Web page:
The future of finance in LatAm & the Caribbean

Partnerships: The top LatAm fintech challenge for 2019

Dec 17, 2018

By Katie Llanos-Small
2019 LatAm fintech challenges
Forming successful alliances with others will be the key challenge for 2019, according to financial technology leaders in Latin America


Getting partnerships right with third parties is the central concern of financial technology leaders at banks and startups for 2019.

The theme emerged from an informal survey of banking technology executives and leaders of tech companies conducted by iupana.

Working successfully with outside institutions will help banks adapt to changing circumstances, said executives. But finding the right ones, and making the partnerships work, is hard.

“Differently from the past, when we had a few big tech companies with top tech solutions, nowadays we have a lot of different tech companies popping up,” says Rony Sakuragui, head of Banco Bradesco‘s innovation lab. Many startups offer better solutions than established tech vendors – but also many startups tout buzzwords and miracle cures, he adds.

“So, based on that scenario we face, I would say that my biggest challenge for next year is: How do I select the best and most effective tech, avoiding spending energy with the ‘buzztechs’?”

Mexican bank Banregio is one that already teams up with startups in a bid to amplify its product offering. The challenge for 2019 will be to integrate the new products smoothly – and make the deals work for both sides – say the bank’s executives.

“The big challenge will be achieving good commercial synergies with financial technology companies that we are partners in,” said Mauricio Ballesteros, innovation executive at BanRegio.

In Mexico – and potentially Brazil – incoming Open Banking regulations will oblige big financial institutions to cut deals with new players.

How those deals will work in practice is still being figured out, and poses a big challenge for many in the months ahead. Erick Padilla, fintech & innovation lead at HSBC Mexico, is one. He points to “achieving the successful implementation of our open banking strategy” as the big challenge for 2019.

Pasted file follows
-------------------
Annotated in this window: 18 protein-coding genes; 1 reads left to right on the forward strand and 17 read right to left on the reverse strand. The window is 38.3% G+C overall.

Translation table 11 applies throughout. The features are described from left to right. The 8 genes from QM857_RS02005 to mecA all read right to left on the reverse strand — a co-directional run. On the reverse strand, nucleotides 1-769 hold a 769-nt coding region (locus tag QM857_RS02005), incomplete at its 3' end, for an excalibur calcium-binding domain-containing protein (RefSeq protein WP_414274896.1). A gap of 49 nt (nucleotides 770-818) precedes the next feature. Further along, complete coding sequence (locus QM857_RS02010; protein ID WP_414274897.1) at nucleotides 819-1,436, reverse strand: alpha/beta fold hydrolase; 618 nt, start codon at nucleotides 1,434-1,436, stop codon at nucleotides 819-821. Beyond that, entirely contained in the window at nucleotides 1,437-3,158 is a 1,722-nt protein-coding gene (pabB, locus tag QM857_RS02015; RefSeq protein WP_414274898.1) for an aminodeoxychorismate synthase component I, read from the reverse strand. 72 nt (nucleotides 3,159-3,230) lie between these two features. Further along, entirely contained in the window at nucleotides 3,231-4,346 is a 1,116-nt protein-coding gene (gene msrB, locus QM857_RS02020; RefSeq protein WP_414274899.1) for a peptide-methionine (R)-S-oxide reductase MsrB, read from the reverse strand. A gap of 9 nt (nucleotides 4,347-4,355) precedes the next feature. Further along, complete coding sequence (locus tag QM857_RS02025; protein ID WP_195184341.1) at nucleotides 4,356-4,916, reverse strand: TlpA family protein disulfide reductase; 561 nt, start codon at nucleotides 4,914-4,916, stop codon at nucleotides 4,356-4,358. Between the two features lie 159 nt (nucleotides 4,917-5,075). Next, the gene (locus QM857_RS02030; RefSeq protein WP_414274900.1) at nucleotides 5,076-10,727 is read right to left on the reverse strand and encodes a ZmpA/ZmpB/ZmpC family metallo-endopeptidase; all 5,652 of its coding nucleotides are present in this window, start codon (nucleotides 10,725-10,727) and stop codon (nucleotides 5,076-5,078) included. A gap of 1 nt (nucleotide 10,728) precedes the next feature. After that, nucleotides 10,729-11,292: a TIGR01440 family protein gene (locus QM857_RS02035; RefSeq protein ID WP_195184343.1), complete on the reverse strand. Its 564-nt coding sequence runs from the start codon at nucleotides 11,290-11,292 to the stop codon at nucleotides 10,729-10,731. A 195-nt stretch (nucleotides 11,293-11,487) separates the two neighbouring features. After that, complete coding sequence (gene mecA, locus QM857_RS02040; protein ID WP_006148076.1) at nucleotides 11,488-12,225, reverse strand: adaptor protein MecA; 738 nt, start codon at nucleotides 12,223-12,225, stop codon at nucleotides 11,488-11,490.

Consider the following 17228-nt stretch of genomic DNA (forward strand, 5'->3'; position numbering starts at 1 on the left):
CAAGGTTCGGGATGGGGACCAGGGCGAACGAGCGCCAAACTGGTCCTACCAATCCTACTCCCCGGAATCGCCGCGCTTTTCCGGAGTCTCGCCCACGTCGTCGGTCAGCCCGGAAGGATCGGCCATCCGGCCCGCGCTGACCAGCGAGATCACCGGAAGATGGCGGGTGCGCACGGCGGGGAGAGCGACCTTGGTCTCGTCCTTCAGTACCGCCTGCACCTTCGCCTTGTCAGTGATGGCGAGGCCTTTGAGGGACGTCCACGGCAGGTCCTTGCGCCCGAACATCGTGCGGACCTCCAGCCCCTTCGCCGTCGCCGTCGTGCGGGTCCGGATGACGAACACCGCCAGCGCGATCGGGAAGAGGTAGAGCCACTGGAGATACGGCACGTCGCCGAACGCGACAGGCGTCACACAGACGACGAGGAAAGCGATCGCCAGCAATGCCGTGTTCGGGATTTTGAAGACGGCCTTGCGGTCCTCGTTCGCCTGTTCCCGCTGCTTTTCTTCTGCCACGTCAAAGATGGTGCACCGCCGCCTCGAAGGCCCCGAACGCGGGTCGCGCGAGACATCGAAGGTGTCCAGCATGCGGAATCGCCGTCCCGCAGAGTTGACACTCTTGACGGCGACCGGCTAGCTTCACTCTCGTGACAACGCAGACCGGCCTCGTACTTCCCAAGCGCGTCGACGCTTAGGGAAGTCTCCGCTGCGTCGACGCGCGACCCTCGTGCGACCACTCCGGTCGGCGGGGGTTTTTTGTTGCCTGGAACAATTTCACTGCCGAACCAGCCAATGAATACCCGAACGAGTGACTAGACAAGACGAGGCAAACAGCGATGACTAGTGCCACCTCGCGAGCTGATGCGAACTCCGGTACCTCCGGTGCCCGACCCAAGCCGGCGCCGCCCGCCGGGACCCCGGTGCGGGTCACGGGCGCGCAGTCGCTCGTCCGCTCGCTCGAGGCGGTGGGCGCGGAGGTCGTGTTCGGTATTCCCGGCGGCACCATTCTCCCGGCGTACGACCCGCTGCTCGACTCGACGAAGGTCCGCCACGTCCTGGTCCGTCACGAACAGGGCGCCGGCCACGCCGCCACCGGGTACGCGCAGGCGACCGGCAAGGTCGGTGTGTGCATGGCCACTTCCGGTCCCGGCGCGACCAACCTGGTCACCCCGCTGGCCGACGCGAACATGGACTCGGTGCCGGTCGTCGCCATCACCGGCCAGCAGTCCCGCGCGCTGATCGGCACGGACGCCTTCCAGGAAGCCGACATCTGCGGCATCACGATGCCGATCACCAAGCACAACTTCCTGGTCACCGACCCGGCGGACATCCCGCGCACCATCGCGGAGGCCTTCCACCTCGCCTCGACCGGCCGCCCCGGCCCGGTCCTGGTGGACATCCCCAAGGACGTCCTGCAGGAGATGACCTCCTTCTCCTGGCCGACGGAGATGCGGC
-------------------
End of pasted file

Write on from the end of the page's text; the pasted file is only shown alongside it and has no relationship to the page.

The move towards open banking may be tough as banks develop application programming interfaces (APIs) and work out the best way to offer access to their data. But more widespread availability of APIs should make partnering easier in future, because many startup offerings will be technically easier to integrate.

“Development of APIs will continue to be the most important and relevant technology in 2019, because of its great ability to combine assets from different companies,” said Anabel Perez, president and CEO at tech company Novopayment.


Hiring, focusing, and growth

Other challenges for 2019 include hiring – a perpetual headache for many financial tech leaders – as well as refining the product and attracting customers.

“Attracting, retaining, developing and organizing talent is still a real challenge. Within that, diversity is a real issue,” said Juan Guerra, chief innovation officer at Citibanamex. The bank is aiming to hire some 400-500 new tech staff next year.

For both banks and startups, perfecting the product offering is a big challenge.

BanBajio, a Mexican bank, is preparing to build a new internet banking model next year. A challenge to doing that well will be in getting the focus right, says Ricardo Granados, director of digital channels at BanBajio: “Making the right choice of projects that are aligned with the bank’s growth strategy.”

Regional startup Facturedo, meanwhile, is focused on “getting the basics right” in terms of user experience, said CEO Alvaro Echeverria. It has its eye on a Series A round later this year.

And ultimately, for many early stage startups, the big challenge is validating the business model.

“My personal challenge is similar to that of many entrepreneurs – bringing the talent of my team to all corners of the globe,” says Adriel Araujo, co-founder of security startup Hackmetrix.

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